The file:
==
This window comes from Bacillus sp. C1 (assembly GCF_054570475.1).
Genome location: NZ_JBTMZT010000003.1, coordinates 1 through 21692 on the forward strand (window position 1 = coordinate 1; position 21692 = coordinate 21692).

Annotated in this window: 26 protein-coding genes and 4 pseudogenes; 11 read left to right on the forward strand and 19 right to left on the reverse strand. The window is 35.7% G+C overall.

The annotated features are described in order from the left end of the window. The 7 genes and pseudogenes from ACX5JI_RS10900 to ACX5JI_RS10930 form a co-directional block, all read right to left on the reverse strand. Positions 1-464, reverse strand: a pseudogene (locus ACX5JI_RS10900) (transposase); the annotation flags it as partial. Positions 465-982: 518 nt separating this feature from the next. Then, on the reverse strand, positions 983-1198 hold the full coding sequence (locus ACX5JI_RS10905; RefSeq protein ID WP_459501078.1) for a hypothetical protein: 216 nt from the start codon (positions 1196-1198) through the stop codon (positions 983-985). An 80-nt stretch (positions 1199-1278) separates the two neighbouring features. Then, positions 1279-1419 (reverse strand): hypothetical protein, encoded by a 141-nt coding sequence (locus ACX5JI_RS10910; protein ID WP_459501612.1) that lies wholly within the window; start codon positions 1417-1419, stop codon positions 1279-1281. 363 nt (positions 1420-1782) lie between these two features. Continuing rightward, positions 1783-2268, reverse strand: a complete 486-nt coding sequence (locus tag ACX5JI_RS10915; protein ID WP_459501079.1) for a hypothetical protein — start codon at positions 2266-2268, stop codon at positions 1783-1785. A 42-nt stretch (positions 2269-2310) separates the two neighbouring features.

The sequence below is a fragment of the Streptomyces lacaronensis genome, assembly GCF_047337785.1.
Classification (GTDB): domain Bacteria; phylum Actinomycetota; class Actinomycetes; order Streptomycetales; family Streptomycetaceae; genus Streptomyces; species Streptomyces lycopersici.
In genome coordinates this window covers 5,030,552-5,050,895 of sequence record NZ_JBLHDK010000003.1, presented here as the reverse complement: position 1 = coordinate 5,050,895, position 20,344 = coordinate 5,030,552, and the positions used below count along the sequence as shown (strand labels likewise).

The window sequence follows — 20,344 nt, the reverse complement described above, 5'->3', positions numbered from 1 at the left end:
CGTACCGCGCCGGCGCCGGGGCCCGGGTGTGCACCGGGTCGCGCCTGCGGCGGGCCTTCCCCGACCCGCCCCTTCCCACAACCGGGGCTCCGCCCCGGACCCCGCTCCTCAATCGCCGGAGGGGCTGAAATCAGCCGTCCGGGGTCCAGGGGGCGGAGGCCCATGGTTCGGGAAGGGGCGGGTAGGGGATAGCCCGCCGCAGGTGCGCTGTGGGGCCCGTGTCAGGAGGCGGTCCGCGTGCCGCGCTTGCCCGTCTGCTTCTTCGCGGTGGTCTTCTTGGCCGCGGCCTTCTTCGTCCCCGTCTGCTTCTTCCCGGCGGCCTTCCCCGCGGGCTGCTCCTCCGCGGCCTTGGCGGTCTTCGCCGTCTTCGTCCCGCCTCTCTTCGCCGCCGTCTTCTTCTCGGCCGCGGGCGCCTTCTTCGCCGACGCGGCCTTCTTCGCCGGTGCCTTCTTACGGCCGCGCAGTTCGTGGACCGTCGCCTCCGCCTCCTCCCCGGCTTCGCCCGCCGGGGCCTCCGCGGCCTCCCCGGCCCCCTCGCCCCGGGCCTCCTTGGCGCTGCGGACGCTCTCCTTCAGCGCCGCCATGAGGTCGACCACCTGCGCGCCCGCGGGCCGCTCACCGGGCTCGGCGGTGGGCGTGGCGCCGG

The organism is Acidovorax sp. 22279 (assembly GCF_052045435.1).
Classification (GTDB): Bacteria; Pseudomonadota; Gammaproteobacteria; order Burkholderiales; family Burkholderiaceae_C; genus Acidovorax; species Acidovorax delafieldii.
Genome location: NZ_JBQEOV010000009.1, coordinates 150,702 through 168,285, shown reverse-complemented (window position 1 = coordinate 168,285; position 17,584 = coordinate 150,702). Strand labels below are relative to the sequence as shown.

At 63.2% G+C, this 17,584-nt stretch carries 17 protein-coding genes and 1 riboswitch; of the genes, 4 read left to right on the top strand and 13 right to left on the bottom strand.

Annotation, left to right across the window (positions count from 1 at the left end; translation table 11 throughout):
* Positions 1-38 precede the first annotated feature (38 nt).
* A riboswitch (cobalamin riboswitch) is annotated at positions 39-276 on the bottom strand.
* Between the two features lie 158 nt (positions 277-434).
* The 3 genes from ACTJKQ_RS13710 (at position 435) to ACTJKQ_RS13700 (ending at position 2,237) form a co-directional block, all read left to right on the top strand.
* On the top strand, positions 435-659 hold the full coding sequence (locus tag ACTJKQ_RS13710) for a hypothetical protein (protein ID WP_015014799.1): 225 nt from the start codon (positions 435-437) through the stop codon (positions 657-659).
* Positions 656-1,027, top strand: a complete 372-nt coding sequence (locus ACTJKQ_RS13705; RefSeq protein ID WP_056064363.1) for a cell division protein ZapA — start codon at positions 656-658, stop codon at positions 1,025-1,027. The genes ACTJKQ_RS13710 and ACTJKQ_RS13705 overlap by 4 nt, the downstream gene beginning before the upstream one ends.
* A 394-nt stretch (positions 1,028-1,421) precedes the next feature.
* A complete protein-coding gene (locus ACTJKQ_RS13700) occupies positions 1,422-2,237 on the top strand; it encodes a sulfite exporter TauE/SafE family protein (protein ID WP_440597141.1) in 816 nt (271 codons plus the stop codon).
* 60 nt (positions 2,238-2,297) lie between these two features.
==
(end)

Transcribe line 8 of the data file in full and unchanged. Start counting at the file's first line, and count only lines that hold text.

The window sequence follows — 20,344 nt, the reverse complement described above, 5'->3', positions numbered from 1 at the left end: